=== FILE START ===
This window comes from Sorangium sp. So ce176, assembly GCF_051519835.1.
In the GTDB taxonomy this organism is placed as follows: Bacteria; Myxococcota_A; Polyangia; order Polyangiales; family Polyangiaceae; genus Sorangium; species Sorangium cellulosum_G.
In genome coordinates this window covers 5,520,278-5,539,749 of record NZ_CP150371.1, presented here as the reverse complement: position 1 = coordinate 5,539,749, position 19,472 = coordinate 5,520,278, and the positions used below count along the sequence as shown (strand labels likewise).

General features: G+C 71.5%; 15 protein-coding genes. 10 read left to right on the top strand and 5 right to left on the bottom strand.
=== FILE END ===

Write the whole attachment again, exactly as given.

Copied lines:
This window comes from Sorangium sp. So ce176, assembly GCF_051519835.1.
In the GTDB taxonomy this organism is placed as follows: Bacteria; Myxococcota_A; Polyangia; order Polyangiales; family Polyangiaceae; genus Sorangium; species Sorangium cellulosum_G.
In genome coordinates this window covers 5,520,278-5,539,749 of record NZ_CP150371.1, presented here as the reverse complement: position 1 = coordinate 5,539,749, position 19,472 = coordinate 5,520,278, and the positions used below count along the sequence as shown (strand labels likewise).

General features: G+C 71.5%; 15 protein-coding genes. 10 read left to right on the top strand and 5 right to left on the bottom strand.